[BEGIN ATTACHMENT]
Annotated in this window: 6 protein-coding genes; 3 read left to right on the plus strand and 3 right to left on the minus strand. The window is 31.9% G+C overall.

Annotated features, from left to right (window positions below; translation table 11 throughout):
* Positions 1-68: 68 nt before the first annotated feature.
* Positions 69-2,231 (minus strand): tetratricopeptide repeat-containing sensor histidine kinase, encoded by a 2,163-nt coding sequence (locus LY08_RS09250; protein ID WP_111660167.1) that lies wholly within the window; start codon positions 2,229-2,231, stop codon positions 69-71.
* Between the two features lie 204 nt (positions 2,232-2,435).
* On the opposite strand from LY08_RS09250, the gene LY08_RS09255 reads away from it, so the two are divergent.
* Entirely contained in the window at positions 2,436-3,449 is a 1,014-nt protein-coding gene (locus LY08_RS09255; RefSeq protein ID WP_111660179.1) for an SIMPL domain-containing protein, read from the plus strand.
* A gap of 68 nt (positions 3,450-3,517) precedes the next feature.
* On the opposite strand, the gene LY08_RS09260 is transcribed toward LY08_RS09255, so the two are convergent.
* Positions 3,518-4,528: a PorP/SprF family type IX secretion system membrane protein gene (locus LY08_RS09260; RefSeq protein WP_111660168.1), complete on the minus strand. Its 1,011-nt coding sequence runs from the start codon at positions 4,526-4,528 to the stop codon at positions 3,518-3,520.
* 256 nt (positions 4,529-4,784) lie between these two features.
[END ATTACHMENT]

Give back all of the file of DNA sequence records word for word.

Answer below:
Annotated in this window: 6 protein-coding genes; 3 read left to right on the plus strand and 3 right to left on the minus strand. The window is 31.9% G+C overall.

Annotated features, from left to right (window positions below; translation table 11 throughout):
* Positions 1-68: 68 nt before the first annotated feature.
* Positions 69-2,231 (minus strand): tetratricopeptide repeat-containing sensor histidine kinase, encoded by a 2,163-nt coding sequence (locus LY08_RS09250; protein ID WP_111660167.1) that lies wholly within the window; start codon positions 2,229-2,231, stop codon positions 69-71.
* Between the two features lie 204 nt (positions 2,232-2,435).
* On the opposite strand from LY08_RS09250, the gene LY08_RS09255 reads away from it, so the two are divergent.
* Entirely contained in the window at positions 2,436-3,449 is a 1,014-nt protein-coding gene (locus LY08_RS09255; RefSeq protein ID WP_111660179.1) for an SIMPL domain-containing protein, read from the plus strand.
* A gap of 68 nt (positions 3,450-3,517) precedes the next feature.
* On the opposite strand, the gene LY08_RS09260 is transcribed toward LY08_RS09255, so the two are convergent.
* Positions 3,518-4,528: a PorP/SprF family type IX secretion system membrane protein gene (locus LY08_RS09260; RefSeq protein WP_111660168.1), complete on the minus strand. Its 1,011-nt coding sequence runs from the start codon at positions 4,526-4,528 to the stop codon at positions 3,518-3,520.
* 256 nt (positions 4,529-4,784) lie between these two features.